The Bristol Bay Regional Seafood Development Association (BBRSDA) would like to express its concern about elements of HB 77. Our organization and our fleet have put millions into improving the quality of our products, to ensure better marketability. We have also dedicated huge amounts of time and resources into science to better understand and manage our resource, both on the fishing grounds, but especially in the tributaries where they rear. It is in many of these state-owned, upland waterways where this legislation proposes to change the landscape.
After reading the legislation and materials from other concerned groups, we conclude that this legislation would limit our organization’s ability to participate in Alaska’s permitting process in cases where our fisheries resources are threatened. HB 77 also would cut into our fleet’s ability to appeal decisions, instead granting the commissioner of the Department of Natural Resources (DNR) unprecedented authority to decide whether a fisheries resource will be impacted.
HB 77 also appears to give the DNR commissioner broad authority to authorize activities on state land through issuance of a general permit, “if the commissioner finds that the activity is unlikely to result in significant and irreparable harm to state land or resources.” As others have also pointed out, there is not a sufficiently clear definition of “significant or irreparable harm,” nor clarity on how the commissioner will make that determination. We are concerned that this removes opportunities for local and public involvement in the process of granting a general permit, and more importantly, that stakeholders should be able to appeal permits if there is concern about impacts to fisheries resources.
This legislation also restricts the standard by which a person or organization may appeal a DNR permit from “aggrieved,” to “substantially and adversely affected.” These terms are also open to interpretation, but likely pose a higher bar our fishermen to appeal decisions affecting their fisheries.
In the view of many, section 40 of HB 77 removes the ability of organizations and individuals (“persons”) to apply for a reservation of water to maintain sufficient water flow for protection of various public interests. This takes away our ability to apply to the state to maintain water flow necessary for fish habitat. Reserving water within rivers and lakes to benefit fisheries, navigation, transportation and water quality is critical for sustainable fisheries and economic development in Alaska. Furthermore, Alaska’s constitution requires that water is reserved to the people for common use (Article 8, Section 3). Organizations and individuals are thereby allowed to apply to appropriate water out of a system. We should not eliminate their right to protect their interests by applying to keep water in.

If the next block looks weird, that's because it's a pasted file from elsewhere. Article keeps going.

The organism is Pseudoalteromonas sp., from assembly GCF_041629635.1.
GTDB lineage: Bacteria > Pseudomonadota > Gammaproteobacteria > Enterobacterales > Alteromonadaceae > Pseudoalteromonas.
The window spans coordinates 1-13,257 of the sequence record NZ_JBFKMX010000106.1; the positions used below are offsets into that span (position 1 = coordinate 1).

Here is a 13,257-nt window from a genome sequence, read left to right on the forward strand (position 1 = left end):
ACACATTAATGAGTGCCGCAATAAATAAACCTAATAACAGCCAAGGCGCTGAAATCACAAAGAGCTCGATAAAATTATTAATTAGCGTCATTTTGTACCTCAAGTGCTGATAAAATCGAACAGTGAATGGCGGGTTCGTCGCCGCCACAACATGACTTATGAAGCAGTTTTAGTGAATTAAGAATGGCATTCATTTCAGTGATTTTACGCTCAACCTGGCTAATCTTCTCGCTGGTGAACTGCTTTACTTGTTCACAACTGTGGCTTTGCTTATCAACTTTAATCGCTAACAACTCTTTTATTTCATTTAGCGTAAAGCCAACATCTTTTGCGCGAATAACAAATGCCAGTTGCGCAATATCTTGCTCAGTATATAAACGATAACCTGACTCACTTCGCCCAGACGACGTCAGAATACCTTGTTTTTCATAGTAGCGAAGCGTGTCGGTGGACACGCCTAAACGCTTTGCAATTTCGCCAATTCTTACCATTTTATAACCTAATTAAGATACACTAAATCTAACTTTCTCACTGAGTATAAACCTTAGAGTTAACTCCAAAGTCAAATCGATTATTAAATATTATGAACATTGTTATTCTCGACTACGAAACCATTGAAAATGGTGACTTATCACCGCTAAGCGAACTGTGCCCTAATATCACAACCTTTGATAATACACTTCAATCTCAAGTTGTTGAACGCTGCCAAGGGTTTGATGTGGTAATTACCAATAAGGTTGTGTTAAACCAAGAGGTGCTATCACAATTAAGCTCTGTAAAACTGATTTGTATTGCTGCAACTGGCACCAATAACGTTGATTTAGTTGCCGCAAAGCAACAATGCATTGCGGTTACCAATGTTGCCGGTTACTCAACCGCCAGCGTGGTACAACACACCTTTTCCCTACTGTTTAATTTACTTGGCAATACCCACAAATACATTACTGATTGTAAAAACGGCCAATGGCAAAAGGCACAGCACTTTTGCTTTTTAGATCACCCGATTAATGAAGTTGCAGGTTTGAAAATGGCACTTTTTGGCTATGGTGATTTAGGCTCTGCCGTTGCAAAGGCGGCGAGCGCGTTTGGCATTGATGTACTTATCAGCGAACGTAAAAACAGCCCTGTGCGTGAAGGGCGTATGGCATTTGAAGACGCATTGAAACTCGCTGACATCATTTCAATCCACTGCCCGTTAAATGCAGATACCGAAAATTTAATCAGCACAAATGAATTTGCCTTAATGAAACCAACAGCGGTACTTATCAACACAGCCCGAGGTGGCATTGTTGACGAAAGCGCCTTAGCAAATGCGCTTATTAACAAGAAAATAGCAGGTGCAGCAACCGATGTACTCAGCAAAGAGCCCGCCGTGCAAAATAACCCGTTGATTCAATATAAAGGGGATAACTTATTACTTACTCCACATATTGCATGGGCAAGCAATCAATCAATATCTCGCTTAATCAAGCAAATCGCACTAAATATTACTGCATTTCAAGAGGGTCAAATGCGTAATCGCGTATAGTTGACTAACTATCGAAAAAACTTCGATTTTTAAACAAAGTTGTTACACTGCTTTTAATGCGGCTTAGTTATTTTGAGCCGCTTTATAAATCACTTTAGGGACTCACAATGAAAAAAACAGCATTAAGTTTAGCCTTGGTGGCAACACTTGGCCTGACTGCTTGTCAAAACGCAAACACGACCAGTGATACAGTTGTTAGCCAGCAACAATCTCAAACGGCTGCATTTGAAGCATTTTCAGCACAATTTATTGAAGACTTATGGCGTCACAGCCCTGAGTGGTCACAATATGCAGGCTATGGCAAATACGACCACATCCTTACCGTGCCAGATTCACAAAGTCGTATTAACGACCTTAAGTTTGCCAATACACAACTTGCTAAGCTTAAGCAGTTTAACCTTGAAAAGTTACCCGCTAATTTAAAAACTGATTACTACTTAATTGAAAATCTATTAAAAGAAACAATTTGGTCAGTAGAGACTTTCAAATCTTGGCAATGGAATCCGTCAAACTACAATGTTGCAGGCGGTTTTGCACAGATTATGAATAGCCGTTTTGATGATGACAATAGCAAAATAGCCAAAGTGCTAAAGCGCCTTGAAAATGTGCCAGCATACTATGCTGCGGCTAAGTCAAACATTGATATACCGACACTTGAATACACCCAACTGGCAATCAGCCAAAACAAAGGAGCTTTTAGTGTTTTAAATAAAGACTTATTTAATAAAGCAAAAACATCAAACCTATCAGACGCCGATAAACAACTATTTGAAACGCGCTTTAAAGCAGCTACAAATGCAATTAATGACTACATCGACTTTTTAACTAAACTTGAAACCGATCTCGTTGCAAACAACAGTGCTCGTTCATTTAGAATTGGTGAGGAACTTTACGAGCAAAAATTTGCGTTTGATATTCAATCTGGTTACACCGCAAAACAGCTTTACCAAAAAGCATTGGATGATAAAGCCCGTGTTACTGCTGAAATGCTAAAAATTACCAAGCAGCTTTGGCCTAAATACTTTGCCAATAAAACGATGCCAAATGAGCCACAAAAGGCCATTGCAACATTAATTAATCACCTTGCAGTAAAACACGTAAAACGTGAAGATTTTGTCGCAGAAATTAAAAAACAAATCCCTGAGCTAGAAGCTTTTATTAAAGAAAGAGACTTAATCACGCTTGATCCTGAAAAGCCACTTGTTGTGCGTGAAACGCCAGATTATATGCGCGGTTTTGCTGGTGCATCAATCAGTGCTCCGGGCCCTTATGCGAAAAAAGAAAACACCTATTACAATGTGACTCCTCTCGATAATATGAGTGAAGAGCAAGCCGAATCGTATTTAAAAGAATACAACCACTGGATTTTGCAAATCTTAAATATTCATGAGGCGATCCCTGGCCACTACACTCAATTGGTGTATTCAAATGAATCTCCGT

Section 42 of HB77 would give the DNR commissioner the authority to issue an infinite number of new temporary water use authorizations for the same project, with no public notice. This change would allow significant amounts of water to be used, for decades, with no opportunity for public comment.
After reviewing opinions of numerous other organizations, we are persuaded that the cumulative effect of these proposed changes would remove many of the checks in balances currently in place to provide balance among our State’s natural resources and industries. We urge legislators to consider the impact of eliminating the rights of our fishermen and organization’s ability to look out for our State’s world-class fishing industry. The BBRSDA recommends the removal or adaptations of these sections to preserve the balance in Alaska’s State permitting process.
It is our right and responsibility to defend Alaska’s largest private sector employer – the commercial fishing industry – in Alaska’s permitting process. Bristol Bay commercial fishermen and crew living in Alaska should review the legislation and convey their thoughts to public officials about this pending legislation.
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